Bunuel, thanks for the explanation and the links. Between the two I think I pieced together the complete correct answer (I think the one you provide is correct but not entirely complete). I will outline the complete answer below (as I understand) and highlight what was missing from your explanation in bold so others can see how to arrive at the answer rigorously. If I go wrong anywhere or my understanding is incorrect please be sure to correct me.

abs(x-4)=4-x

Step 1: Set conditions (consequently the step I was skipping when I first did this problem)
a) x-4>=0
b) x-4<0 (you state that this should be x-4<=0 and state that this is where the answer comes from, in actuality this condition is strictly < not <=, in order to get the = part we need to solve (a) as I do below in Step 2 and ensure that it satisfies the condition set out above in Step 1a as I do in Step 3a)

Step 2: Solve the original equations
a) x-4=4-x solves to x=4
b) -(x-4)=4-x solves to 0=0

Step 3: Check the solutions to the equations in Step 2 against their respective conditions in Step 1
a) plug x=4 into x-4>=0 which yields 0>=0 which is TRUE hence 4 is a solution to the problem, i.e. x=4
b) because the equation in Step 2b completely cancels out we are left the with the condition from Step 1b as the solution, i.e. x-4<0 or x<4

Combining the possible solutions from Step 3 for both (a) (x=4) and (b) (x<4) (since we have verified that both ARE solutions to the original problem by checking them against the conditions set in Step 1) we come up with the answer to the problem, or x<=4.

I hope you see what I mean when I say that your method wasn't entirely complete. I just want to be very rigorous in solving these is all. However, if my approach is incorrect please do let me know as I will have to go back and re-read the rules on solving these things to make sure I have it down.

Thanks again!


It seems that you need to brush up fundamentals on absolute value. So, I do advice to follow the links in my previous posts for that.

As for the solution: it's correct. |x-4|=4-x to hold true LHS must not be positive which means: x-4\leq{0} --> x\leq{4}. Exactly as I wrote.

Usually when you expand absolute value you should check when the expression in it is <=0 and >0 (you can put = sign for either of case). But x-4>0 can not hold true as in this case RHS=4-x<0 and we would have that LHS=|x-4|<0 which is cannot possibly be correct as absolute value is always non-negative.

Hope it's clear.
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NEW TO MATH FORUM? PLEASE READ THIS: ALL YOU NEED FOR QUANT!!!

PLEASE READ AND FOLLOW: 11 Rules for Posting!!!

RESOURCES: [GMAT MATH BOOK]; 1. Triangles; 2. Polygons; 3. Coordinate Geometry; 4. Factorials; 5. Circles; 6. Number Theory; 7. Remainders; 8. Overlapping Sets; 9. PDF of Math Book; 10. Remainders; 11. GMAT Prep Software Analysis NEW!!!; 12. SEVEN SAMURAI OF 2012 (BEST DISCUSSIONS) NEW!!!; 12. Tricky questions from previous years. NEW!!!;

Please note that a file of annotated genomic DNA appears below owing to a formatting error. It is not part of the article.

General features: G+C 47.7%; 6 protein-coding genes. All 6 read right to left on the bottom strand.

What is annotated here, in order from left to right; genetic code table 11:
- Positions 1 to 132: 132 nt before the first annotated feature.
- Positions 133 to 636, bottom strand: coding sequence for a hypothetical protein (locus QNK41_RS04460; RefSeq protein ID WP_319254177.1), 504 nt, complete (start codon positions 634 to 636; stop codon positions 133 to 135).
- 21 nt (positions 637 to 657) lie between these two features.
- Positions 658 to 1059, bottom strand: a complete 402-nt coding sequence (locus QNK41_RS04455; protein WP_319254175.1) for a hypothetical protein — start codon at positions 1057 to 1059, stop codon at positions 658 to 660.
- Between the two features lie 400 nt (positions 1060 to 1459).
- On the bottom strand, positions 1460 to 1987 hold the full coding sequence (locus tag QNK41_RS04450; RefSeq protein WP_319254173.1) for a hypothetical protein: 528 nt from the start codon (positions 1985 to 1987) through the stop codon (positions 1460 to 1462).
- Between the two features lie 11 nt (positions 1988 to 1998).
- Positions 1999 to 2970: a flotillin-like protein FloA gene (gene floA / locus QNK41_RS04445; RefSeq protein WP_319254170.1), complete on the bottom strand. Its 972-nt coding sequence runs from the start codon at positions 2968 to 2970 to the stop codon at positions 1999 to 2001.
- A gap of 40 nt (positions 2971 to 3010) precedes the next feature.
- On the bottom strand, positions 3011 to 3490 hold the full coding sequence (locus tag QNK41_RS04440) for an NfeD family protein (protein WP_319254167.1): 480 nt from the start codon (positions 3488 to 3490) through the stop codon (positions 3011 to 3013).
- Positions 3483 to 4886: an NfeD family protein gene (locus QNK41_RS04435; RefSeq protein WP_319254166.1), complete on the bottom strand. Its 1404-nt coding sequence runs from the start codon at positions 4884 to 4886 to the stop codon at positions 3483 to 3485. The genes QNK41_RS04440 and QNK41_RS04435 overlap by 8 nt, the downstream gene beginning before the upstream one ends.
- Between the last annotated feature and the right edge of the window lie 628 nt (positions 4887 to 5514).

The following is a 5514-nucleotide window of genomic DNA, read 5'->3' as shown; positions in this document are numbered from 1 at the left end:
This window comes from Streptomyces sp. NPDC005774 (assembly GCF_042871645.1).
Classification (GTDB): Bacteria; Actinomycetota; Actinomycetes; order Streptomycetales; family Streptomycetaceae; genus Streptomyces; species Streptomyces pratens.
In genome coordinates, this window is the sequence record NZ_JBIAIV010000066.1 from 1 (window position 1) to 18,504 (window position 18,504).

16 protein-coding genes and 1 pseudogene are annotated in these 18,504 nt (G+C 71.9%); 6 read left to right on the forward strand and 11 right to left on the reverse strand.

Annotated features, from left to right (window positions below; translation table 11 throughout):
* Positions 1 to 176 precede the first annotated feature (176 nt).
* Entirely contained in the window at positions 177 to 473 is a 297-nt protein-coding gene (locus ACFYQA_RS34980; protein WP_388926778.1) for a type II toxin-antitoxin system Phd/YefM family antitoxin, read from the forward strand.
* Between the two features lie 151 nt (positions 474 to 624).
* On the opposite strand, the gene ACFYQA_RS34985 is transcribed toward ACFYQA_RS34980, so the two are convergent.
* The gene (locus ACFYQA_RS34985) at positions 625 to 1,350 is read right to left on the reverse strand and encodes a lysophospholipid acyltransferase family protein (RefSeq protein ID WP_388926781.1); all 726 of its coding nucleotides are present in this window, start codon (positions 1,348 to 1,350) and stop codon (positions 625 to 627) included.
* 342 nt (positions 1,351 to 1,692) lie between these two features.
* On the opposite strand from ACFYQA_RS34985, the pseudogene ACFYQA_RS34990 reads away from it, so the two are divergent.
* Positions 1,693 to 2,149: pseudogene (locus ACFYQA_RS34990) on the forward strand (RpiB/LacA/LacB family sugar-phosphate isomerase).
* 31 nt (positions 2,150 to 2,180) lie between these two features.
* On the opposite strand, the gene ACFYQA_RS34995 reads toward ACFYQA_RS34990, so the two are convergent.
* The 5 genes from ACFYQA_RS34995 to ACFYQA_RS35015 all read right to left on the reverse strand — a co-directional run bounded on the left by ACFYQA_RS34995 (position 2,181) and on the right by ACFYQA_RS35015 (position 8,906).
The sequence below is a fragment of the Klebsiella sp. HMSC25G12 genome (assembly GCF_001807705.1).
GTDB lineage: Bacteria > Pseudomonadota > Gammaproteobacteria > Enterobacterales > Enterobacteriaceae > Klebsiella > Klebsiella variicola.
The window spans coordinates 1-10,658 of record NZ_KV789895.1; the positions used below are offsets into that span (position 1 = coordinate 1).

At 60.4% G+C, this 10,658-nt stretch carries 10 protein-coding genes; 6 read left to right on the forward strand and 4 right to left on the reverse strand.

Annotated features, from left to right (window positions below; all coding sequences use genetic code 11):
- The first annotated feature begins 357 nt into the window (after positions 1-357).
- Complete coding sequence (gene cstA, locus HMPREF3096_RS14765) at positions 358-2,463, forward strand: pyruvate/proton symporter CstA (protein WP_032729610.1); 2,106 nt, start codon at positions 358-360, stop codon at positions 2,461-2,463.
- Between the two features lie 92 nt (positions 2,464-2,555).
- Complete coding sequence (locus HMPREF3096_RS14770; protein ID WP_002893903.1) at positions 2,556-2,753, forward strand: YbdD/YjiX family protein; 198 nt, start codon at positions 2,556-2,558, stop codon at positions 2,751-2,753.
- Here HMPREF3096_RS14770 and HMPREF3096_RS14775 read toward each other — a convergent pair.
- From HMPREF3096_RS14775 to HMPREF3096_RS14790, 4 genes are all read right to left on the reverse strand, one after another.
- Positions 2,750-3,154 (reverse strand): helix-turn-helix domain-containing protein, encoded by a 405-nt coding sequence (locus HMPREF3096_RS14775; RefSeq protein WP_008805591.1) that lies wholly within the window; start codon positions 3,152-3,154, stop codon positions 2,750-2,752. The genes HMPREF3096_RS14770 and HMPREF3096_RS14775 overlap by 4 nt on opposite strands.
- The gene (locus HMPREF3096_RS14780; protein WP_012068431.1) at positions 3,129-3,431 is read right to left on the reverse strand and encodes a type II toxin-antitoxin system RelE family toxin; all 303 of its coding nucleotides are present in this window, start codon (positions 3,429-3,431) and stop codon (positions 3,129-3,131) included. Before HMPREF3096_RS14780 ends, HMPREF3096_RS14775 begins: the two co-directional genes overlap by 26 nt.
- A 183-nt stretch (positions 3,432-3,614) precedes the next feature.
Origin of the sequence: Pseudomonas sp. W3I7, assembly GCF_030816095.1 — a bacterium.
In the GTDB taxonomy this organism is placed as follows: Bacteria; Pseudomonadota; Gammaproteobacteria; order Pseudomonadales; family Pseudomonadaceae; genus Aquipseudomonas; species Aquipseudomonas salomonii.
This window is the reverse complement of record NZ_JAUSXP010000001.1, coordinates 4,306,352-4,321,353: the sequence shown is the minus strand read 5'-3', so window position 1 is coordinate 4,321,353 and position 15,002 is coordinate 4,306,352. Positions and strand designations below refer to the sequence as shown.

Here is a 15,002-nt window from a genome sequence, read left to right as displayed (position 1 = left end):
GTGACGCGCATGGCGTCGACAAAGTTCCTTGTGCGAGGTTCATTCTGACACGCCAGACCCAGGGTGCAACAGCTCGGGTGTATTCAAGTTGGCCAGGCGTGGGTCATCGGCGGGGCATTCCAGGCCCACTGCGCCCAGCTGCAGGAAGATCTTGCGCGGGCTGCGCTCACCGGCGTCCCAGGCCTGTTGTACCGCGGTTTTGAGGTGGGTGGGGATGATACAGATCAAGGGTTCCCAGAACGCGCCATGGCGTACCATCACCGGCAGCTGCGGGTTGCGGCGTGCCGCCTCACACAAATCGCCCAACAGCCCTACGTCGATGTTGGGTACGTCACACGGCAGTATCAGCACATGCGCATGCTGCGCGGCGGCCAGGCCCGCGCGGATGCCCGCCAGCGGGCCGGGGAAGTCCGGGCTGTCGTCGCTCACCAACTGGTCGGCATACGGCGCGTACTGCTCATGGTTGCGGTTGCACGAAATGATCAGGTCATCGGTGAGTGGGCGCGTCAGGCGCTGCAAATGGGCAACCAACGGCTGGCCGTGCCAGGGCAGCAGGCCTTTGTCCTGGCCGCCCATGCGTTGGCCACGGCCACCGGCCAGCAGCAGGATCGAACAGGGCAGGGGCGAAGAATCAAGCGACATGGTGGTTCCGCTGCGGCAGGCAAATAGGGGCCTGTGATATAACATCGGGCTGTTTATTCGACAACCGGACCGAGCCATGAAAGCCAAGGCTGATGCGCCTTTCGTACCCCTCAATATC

COLLECTION OF QUESTIONS:
PS: 1. Tough and Tricky questions; 2. Hard questions; 3. Hard questions part 2; 4. Standard deviation; 5. Tough Problem Solving Questions With Solutions; 6. Probability and Combinations Questions With Solutions; 7 Tough and tricky exponents and roots questions; 8 12 Easy Pieces (or not?); 9 Bakers' Dozen; 10 Algebra set. ,11 Mixed Questions, 12 Fresh Meat

DS: 1. DS tough questions; 2. DS tough questions part 2; 3. DS tough questions part 3; 4. DS Standard deviation; 5. Inequalities; 6. 700+ GMAT Data Sufficiency Questions With Explanations; 7 Tough and tricky exponents and roots questions; 8 The Discreet Charm of the DS ; 9 Devil's Dozen!!!; 10 Number Properties set., 11 New DS set.


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Re: Absolute Value Question [#permalink] New post 21 Jan 2012, 21:02
Thanks so much, I hadn't realized that it doesn't matter which condition in Step 1 the = sign was attached to, i.e. as you say it can be to either the > or the < (in the links you provided the = sign always went with the > so I just assumed that this was by rule). This makes your solution completely correct! And everything else follows. Again thank you!
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Re: Absolute Value Question [#permalink] New post 22 Jan 2012, 00:08
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Let me add the definition of mod here:

|x|= x when x >= 0
|x|= -x when x < 0 (the '=' works here as well)

Therefore, |x-4| = x-4 when (x-4) >= 0
|x-4| = -(x-4) = 4-x when (x-4) <= 0 i.e. when x <= 4
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Re: Absolute Value Question [#permalink] New post 22 Jan 2012, 07:57
Karishma, that is also a very good and simple explanation. Thank you.
Re: Absolute Value Question   [#permalink] 22 Jan 2012, 07:57